14. CHARACTER OF TUMOR ASSOCIATED PROTEIN RECOGNIZED BY MONOCLONAL ANTIBODY AGAINST YUNNAN GEJIU LUNG CANCER

    Institute of Scientific and Technical Information of China (English)

    2000-01-01

    Objectives: To identify and characterize lung cancer associated protein N35 and attempt to learn the prospective possibility of the clinical application of the protein N35. Methods: Immunoprecipitation, immunoblotting, differential centrifigation and subcellular assay, immunohistochemistry, N-glycanase digestion, mitotic cell immunoflourescence and multiple methods of affinity chromatography have been used with the monoclonal antibody N-35 to detect the distribution of the protein N35 among the various cancer cell lines and normal human tissue, the relationship between the protein N35 and glycoprotein, the location of the subcellular structure and chromosomal domain of the protein N35,the most effective way of purification of tumor associated protein N35. Results: The protein N35 is a glycoprotein, distributes to the human lung cancer cell line GLC-82, human cervical cancer cell line Hela, human hepatic cancer cell line HepG-2 and human breast cancer cell line PMC with different relative molecular mass(Mr), but no expression of the protein ingredient in normal human fresh tissue; concentrates at the nuclei significantly ,much more than at the mitochondrail and membrane, locates at the centriole of the chromosomal domain. Conclusions: The lung cancer associated protein N35 might be expressed only by the cancer cells and related with the proliferation of cancer cells as a role of tumor cell growth regulator.

  15. Establishment and mitotic characterization of new Drosophila acentriolar cell lines from DSas-4 mutant

    Directory of Open Access Journals (Sweden)

    Nicolas Lecland

    2013-01-01

    In animal cells the centrosome is commonly viewed as the main cellular structure driving microtubule (MT assembly into the mitotic spindle apparatus. However, additional pathways, such as those mediated by chromatin and augmin, are involved in the establishment of functional spindles. The molecular mechanisms involved in these pathways remain poorly understood, mostly due to limitations inherent to current experimental systems available. To overcome these limitations we have developed six new Drosophila cell lines derived from Drosophila homozygous mutants for DSas-4, a protein essential for centriole biogenesis. These cells lack detectable centrosomal structures, astral MT, with dispersed pericentriolar proteins D-PLP, Centrosomin and γ-tubulin. They show poorly focused spindle poles that reach the plasma membrane. Despite being compromised for functional centrosome, these cells could successfully undergo mitosis. Live-cell imaging analysis of acentriolar spindle assembly revealed that nascent MTs are nucleated from multiple points in the vicinity of chromosomes. These nascent MTs then grow away from kinetochores allowing the expansion of fibers that will be part of the future acentriolar spindle. MT repolymerization assays illustrate that acentriolar spindle assembly occurs “inside-out” from the chromosomes. Colchicine-mediated depolymerization of MTs further revealed the presence of a functional Spindle Assembly Checkpoint (SAC in the acentriolar cells. Finally, pilot RNAi experiments open the potential use of these cell lines for the molecular dissection of anastral pathways in spindle and centrosome assembly.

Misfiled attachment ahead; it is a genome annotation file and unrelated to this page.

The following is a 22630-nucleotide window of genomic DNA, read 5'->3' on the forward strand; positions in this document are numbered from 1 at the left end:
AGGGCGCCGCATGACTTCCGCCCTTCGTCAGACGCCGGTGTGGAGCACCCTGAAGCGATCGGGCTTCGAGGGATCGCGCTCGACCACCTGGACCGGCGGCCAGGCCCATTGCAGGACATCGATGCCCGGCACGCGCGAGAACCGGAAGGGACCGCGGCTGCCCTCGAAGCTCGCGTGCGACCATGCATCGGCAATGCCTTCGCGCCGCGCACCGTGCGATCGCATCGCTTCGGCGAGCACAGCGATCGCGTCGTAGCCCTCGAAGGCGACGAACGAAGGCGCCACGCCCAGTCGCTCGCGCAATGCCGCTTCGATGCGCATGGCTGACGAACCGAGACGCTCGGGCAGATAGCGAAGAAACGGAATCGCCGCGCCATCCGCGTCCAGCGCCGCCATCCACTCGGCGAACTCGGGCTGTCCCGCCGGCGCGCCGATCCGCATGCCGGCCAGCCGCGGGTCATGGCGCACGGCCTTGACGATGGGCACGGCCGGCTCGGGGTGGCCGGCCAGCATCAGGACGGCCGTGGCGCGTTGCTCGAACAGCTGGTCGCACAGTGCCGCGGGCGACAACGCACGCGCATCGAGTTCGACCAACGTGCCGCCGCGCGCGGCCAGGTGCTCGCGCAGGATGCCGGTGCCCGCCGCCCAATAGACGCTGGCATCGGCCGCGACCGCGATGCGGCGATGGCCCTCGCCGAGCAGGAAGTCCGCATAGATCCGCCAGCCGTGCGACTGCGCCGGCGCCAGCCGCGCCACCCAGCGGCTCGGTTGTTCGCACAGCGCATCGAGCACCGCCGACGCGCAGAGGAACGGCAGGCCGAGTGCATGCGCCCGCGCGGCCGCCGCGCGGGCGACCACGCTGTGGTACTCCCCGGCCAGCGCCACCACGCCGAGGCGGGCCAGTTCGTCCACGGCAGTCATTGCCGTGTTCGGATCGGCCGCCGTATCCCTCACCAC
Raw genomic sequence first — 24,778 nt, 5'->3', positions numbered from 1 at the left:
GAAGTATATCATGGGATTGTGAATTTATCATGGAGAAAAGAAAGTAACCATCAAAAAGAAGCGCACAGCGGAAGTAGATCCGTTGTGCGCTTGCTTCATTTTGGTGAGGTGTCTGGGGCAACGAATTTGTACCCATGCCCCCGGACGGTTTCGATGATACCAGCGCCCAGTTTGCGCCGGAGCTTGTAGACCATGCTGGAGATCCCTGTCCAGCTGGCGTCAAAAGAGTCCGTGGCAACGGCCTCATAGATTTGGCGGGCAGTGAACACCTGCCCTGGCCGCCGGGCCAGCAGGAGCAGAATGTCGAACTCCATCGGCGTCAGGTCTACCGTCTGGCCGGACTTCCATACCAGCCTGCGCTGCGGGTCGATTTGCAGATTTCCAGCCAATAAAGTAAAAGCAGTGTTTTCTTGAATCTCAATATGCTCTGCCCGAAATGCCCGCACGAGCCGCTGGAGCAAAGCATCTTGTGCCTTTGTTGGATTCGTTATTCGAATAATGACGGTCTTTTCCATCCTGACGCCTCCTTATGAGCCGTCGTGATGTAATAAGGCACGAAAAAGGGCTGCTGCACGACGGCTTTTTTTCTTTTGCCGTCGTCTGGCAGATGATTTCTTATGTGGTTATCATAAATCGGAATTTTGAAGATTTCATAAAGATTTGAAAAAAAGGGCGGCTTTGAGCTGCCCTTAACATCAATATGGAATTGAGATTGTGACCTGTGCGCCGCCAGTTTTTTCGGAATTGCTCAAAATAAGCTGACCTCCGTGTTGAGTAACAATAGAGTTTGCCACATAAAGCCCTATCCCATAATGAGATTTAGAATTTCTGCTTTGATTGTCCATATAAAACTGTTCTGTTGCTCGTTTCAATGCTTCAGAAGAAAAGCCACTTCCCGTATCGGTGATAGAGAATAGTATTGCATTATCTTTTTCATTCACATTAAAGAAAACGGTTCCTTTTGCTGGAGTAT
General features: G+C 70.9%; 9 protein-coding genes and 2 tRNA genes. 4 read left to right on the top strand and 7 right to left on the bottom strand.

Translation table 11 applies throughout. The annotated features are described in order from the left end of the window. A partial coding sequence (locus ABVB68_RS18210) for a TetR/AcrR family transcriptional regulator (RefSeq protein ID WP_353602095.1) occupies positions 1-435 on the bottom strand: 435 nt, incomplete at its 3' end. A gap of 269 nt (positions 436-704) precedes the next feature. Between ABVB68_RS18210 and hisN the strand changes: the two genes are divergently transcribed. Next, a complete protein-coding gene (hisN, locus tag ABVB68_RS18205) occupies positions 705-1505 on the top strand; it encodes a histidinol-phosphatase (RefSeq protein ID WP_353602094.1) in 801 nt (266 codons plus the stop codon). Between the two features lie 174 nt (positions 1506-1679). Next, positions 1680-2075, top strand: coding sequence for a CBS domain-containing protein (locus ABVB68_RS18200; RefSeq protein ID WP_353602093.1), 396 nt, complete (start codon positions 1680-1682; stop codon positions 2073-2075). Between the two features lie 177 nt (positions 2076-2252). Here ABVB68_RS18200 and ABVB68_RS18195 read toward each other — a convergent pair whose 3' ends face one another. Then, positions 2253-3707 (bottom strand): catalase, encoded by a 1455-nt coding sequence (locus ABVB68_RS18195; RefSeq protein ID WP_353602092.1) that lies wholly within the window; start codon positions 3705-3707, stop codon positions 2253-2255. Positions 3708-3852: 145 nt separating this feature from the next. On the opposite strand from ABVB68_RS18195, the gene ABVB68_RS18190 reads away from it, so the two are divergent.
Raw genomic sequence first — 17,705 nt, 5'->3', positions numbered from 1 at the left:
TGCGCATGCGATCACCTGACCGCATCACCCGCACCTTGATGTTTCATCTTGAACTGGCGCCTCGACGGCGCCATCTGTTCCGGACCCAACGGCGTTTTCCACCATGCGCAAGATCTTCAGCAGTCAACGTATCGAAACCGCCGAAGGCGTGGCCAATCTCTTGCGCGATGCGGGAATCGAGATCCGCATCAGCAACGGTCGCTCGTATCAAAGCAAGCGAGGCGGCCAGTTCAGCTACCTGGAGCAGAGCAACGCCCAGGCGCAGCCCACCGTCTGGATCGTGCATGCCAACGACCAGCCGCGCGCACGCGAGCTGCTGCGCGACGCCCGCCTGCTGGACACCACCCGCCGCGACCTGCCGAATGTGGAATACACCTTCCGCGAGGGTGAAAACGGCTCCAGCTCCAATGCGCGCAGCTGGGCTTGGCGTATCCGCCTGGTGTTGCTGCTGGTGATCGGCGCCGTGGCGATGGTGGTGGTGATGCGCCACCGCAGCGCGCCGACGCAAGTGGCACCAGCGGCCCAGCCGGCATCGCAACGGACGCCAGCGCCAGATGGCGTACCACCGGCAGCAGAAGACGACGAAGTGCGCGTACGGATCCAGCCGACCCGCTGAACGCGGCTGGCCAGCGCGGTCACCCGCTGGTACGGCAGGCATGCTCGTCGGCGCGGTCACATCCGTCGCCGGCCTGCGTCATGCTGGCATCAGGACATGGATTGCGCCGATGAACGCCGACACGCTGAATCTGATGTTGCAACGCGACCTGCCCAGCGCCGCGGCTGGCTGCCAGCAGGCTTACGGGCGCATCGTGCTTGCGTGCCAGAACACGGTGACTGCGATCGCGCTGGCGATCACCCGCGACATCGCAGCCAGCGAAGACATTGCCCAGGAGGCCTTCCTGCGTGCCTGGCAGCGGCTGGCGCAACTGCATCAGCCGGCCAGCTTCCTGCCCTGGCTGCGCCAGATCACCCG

16. Expression of Nucleolin Affects Microtubule Dynamics.

    Directory of Open Access Journals (Sweden)

    Xavier Gaume

    Full Text Available Nucleolin is present in diverse cellular compartments and is involved in a variety of cellular processes from nucleolar structure and function to intracellular trafficking, cell adhesion and migration. Recently, nucleolin has been localized at the mature centriole where it is involved in microtubule nucleation and anchoring. Although this new function of nucleolin linked to microtubule regulation has been identified, the global effects of nucleolin on microtubule dynamics have not been addressed yet. In the present study, we analyzed the roles of nucleolin protein levels on global microtubule dynamics by tracking the EB3 microtubule plus end binding protein in live cells. We have found that during microtubule growth phases, nucleolin affects both the speed and life time of polymerization and by analyzing catastrophe events, we showed that nucleolin reduces catastrophe frequency. This new property of nucleolin was then confirmed in a cold induced microtubule depolymerization experiment in which we have found that cold resistant microtubules were totally destabilized in nucleolin depleted cells. Altogether, our data demonstrate a new function of nucleolin on microtubule stabilization, thus bringing novel insights into understanding the multifunctional properties of nucleolin in healthy and cancer cells.